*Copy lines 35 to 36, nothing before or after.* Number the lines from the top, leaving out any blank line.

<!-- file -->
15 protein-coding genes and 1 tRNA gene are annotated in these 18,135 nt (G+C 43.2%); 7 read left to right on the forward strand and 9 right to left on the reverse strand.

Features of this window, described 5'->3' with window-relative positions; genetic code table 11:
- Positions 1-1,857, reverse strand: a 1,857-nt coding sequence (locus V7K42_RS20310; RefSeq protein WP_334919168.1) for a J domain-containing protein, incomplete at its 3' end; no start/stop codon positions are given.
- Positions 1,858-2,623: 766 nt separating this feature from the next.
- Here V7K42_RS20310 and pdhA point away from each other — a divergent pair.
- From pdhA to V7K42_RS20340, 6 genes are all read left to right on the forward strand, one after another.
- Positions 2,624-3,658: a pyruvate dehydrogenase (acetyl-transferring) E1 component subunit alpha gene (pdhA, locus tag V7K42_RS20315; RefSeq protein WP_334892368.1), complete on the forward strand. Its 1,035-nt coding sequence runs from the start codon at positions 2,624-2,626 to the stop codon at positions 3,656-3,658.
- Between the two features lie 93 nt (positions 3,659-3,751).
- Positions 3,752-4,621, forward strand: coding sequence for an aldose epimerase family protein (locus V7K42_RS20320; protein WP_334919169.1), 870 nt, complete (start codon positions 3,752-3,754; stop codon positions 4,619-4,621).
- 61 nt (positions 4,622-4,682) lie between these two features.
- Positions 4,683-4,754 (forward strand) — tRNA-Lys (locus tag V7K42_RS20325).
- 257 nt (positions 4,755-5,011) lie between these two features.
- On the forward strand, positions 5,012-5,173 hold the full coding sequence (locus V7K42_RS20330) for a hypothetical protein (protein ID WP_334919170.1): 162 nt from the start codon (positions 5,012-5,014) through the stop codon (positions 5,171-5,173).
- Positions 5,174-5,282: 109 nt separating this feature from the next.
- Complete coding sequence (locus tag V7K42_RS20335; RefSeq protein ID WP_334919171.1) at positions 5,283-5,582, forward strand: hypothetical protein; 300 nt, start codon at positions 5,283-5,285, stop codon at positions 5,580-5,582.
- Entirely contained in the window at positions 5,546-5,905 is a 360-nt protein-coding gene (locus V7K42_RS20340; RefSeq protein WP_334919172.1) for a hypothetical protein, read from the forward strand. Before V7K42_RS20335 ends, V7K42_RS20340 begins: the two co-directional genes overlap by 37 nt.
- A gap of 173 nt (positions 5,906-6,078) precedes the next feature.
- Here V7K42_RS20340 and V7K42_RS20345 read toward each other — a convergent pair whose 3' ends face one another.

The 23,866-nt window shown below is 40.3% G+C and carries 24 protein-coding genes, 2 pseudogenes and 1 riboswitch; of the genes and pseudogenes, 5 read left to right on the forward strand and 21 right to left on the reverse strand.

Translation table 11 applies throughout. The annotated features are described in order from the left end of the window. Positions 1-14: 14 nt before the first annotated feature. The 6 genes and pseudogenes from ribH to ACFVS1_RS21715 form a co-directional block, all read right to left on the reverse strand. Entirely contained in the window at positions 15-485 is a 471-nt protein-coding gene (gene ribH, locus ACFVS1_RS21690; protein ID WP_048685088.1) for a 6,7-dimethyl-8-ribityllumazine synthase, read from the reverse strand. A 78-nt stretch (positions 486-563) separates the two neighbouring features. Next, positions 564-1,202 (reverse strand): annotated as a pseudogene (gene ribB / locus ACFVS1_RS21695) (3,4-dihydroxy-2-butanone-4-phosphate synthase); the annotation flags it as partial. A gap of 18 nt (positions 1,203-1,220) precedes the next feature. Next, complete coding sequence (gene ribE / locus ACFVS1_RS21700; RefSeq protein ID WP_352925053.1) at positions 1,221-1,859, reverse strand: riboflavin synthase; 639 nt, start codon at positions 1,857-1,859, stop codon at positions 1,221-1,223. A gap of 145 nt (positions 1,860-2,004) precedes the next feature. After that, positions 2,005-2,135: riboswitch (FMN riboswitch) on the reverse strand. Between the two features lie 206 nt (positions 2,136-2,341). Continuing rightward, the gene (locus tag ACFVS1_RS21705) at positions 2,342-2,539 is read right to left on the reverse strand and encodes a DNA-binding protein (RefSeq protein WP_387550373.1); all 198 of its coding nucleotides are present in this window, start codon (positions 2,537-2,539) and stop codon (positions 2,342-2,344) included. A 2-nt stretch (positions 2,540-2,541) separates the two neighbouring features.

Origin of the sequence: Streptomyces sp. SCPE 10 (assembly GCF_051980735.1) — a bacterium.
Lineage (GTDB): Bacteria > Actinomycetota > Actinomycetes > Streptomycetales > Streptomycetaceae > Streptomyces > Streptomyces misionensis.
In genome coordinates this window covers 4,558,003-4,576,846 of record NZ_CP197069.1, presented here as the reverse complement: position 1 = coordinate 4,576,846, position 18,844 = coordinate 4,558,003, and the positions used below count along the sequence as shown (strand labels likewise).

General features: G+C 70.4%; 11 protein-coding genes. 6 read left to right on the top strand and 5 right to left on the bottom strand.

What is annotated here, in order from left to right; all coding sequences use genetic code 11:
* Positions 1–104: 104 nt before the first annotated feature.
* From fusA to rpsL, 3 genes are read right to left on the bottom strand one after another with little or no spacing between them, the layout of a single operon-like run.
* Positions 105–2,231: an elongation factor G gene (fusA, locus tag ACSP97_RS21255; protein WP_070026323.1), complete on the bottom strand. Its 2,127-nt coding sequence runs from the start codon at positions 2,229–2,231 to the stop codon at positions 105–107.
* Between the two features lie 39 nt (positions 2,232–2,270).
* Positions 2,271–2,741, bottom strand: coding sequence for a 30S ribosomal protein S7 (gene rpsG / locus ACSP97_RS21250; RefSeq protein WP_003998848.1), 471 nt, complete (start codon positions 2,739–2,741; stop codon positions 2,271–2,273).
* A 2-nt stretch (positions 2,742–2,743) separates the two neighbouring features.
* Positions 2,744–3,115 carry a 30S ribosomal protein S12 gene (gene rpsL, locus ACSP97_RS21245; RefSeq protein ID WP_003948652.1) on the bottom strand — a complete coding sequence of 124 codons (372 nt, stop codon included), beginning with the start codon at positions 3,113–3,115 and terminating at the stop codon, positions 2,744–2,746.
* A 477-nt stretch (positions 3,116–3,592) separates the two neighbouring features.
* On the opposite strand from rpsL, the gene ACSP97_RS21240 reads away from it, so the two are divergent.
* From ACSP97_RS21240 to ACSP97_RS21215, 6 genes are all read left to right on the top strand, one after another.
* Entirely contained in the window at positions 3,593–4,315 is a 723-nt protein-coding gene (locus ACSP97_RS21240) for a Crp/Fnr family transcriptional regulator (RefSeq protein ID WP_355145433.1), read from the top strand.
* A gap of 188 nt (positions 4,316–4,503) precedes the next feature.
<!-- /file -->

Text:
* From ACSP97_RS21240 to ACSP97_RS21215, 6 genes are all read left to right on the top strand, one after another.
* Entirely contained in the window at positions 3,593–4,315 is a 723-nt protein-coding gene (locus ACSP97_RS21240) for a Crp/Fnr family transcriptional regulator (RefSeq protein ID WP_355145433.1), read from the top strand.